A new report released by the Australian Strategic Policy Institute accurately characterizes technology threats from communist China. Authored by Dr. Samantha Hoffman, the 33-page document is worth digesting, as it highlights the nation’s “tech-enhanced authoritarianism” and how, “by leveraging-state owned enterprises (SOEs), Chinese technology companies and partnerships with foreign partners … the CCP is building a massive and global data-collection system.”
“Engineering Global Consent” makes the key point that China’s privacy violations and efforts to mine data without user content “doesn’t always involve distinctly coercive and overtly invasive technology … it often relies on technologies that provide useful services.” This mirrors what Dr. Roslyn Layton said in an interview last week, commenting on Huawei, that “maybe people have heard they build these network components and we have been blocking that because there are backdoors in there which can go directly to the Chinese government. But now it’s not just the networks, it’s the services that run over the network. The devices we attach – everyday products. Things like an old Lenovo laptop or a Lexmark printer.”
The report uses the Global Tone Communication Technology Company (GTCOM) as a case study for “tech-enhanced authoritarianism.” GTCOM collects bulk data across the world and processes it for the Chinese government and corporations. The structure of GTCOM mirrors that of other firms created and operating in China. It is a subsidiary of a state-owned enterprise directly supervised by the Central Propaganda Department. GTCOM also has a deep relationship with Huawei, which the Commerce Department recently placed on its Entity List and whose products feature backdoors that can be exploited for cyber-espionage and the compromising personal information.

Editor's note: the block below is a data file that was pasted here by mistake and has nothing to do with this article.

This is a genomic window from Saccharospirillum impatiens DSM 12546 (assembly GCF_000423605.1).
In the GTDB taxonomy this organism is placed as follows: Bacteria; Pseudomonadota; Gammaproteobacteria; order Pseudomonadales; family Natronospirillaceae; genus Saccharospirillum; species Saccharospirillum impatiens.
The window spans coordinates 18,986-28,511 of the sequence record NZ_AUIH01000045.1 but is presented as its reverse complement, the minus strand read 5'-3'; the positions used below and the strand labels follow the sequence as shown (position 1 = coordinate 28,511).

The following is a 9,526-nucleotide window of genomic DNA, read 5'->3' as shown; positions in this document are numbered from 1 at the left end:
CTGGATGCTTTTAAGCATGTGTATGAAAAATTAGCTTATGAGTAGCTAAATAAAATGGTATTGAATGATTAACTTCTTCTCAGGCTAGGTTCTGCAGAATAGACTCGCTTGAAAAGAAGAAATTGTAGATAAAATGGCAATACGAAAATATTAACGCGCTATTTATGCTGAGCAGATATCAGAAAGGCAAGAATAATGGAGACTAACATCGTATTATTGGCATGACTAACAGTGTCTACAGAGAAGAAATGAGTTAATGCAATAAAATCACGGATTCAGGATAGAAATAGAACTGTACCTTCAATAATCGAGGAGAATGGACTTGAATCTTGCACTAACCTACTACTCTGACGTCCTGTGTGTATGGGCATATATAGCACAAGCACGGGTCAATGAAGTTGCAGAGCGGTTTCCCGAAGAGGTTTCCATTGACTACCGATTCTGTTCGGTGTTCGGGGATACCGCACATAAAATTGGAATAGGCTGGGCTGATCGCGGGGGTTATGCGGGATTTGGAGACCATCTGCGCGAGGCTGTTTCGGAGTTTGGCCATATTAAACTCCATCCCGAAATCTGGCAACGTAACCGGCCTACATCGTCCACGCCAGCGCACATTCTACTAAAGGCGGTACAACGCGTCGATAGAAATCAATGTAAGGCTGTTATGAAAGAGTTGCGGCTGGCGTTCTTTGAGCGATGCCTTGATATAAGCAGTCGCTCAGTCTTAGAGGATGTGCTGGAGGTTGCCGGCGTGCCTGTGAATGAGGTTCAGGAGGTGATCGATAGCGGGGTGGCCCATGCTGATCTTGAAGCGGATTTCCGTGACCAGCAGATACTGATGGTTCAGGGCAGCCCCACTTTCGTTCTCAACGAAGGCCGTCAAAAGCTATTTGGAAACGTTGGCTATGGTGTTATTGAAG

The report warns, “A key factor in the global debate about whether Huawei should participate in 5G networks is the risk that its technologies can be used for espionage. Huawei’s relationship with GTCOM illustrates how Huawei can embed technologies into its products that allow its data to go straight to servers that the party-state controls. That data can be used for products that range from the state security applications … to the language translation services that GTCOM provides.”
GTCOM is a textbook example of a company that is propped up by state funding, provides consumer services under the guise of a private businesses, and partners with other similar firms who lack privacy protections for the data it collects. Multiply this example by several-fold and you will have a picture of how China uses technology transfers, intellectual property theft, and the aggregation of personal data to further its national objectives.